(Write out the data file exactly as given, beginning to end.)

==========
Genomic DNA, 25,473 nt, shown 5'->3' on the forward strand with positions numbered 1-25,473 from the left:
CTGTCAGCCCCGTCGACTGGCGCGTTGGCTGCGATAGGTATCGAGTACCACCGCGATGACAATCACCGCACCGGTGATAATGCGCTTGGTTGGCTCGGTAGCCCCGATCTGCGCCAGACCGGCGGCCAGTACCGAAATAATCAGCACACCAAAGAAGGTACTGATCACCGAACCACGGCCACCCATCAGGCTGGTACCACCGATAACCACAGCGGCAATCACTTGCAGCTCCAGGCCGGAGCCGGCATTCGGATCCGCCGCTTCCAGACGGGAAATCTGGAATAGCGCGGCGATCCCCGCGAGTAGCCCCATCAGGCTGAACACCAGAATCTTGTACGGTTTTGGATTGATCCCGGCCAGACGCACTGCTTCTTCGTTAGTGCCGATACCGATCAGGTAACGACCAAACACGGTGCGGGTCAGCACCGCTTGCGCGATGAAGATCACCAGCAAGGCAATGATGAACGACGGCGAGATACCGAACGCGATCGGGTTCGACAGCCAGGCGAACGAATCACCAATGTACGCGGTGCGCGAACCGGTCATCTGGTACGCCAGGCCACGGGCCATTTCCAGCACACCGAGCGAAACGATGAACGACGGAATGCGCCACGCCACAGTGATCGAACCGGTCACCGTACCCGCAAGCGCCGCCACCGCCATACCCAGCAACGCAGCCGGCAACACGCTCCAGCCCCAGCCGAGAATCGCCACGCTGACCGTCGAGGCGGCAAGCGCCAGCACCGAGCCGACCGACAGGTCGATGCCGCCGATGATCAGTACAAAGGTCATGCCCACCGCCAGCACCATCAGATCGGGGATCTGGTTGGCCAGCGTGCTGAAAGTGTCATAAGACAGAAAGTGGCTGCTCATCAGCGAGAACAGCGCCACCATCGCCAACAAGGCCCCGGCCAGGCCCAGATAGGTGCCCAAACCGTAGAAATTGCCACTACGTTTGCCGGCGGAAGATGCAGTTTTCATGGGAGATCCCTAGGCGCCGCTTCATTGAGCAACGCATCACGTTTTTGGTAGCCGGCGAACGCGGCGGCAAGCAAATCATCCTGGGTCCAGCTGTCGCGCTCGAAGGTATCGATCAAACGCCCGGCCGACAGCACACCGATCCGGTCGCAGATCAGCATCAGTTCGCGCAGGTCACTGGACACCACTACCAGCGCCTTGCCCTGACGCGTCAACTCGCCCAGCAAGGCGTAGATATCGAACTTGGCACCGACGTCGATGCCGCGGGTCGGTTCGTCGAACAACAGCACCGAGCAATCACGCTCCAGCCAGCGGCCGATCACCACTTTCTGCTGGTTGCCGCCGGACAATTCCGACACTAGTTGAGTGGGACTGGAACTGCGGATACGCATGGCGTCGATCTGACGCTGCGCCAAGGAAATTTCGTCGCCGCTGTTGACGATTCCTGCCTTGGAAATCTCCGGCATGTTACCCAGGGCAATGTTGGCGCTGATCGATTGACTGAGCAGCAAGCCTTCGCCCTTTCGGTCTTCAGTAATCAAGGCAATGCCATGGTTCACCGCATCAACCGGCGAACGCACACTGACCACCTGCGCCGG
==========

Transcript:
Genomic DNA, 25,473 nt, shown 5'->3' on the forward strand with positions numbered 1-25,473 from the left:
CTGTCAGCCCCGTCGACTGGCGCGTTGGCTGCGATAGGTATCGAGTACCACCGCGATGACAATCACCGCACCGGTGATAATGCGCTTGGTTGGCTCGGTAGCCCCGATCTGCGCCAGACCGGCGGCCAGTACCGAAATAATCAGCACACCAAAGAAGGTACTGATCACCGAACCACGGCCACCCATCAGGCTGGTACCACCGATAACCACAGCGGCAATCACTTGCAGCTCCAGGCCGGAGCCGGCATTCGGATCCGCCGCTTCCAGACGGGAAATCTGGAATAGCGCGGCGATCCCCGCGAGTAGCCCCATCAGGCTGAACACCAGAATCTTGTACGGTTTTGGATTGATCCCGGCCAGACGCACTGCTTCTTCGTTAGTGCCGATACCGATCAGGTAACGACCAAACACGGTGCGGGTCAGCACCGCTTGCGCGATGAAGATCACCAGCAAGGCAATGATGAACGACGGCGAGATACCGAACGCGATCGGGTTCGACAGCCAGGCGAACGAATCACCAATGTACGCGGTGCGCGAACCGGTCATCTGGTACGCCAGGCCACGGGCCATTTCCAGCACACCGAGCGAAACGATGAACGACGGAATGCGCCACGCCACAGTGATCGAACCGGTCACCGTACCCGCAAGCGCCGCCACCGCCATACCCAGCAACGCAGCCGGCAACACGCTCCAGCCCCAGCCGAGAATCGCCACGCTGACCGTCGAGGCGGCAAGCGCCAGCACCGAGCCGACCGACAGGTCGATGCCGCCGATGATCAGTACAAAGGTCATGCCCACCGCCAGCACCATCAGATCGGGGATCTGGTTGGCCAGCGTGCTGAAAGTGTCATAAGACAGAAAGTGGCTGCTCATCAGCGAGAACAGCGCCACCATCGCCAACAAGGCCCCGGCCAGGCCCAGATAGGTGCCCAAACCGTAGAAATTGCCACTACGTTTGCCGGCGGAAGATGCAGTTTTCATGGGAGATCCCTAGGCGCCGCTTCATTGAGCAACGCATCACGTTTTTGGTAGCCGGCGAACGCGGCGGCAAGCAAATCATCCTGGGTCCAGCTGTCGCGCTCGAAGGTATCGATCAAACGCCCGGCCGACAGCACACCGATCCGGTCGCAGATCAGCATCAGTTCGCGCAGGTCACTGGACACCACTACCAGCGCCTTGCCCTGACGCGTCAACTCGCCCAGCAAGGCGTAGATATCGAACTTGGCACCGACGTCGATGCCGCGGGTCGGTTCGTCGAACAACAGCACCGAGCAATCACGCTCCAGCCAGCGGCCGATCACCACTTTCTGCTGGTTGCCGCCGGACAATTCCGACACTAGTTGAGTGGGACTGGAACTGCGGATACGCATGGCGTCGATCTGACGCTGCGCCAAGGAAATTTCGTCGCCGCTGTTGACGATTCCTGCCTTGGAAATCTCCGGCATGTTACCCAGGGCAATGTTGGCGCTGATCGATTGACTGAGCAGCAAGCCTTCGCCCTTTCGGTCTTCAGTAATCAAGGCAATGCCATGGTTCACCGCATCAACCGGCGAACGCACACTGACCACCTGCGCCGG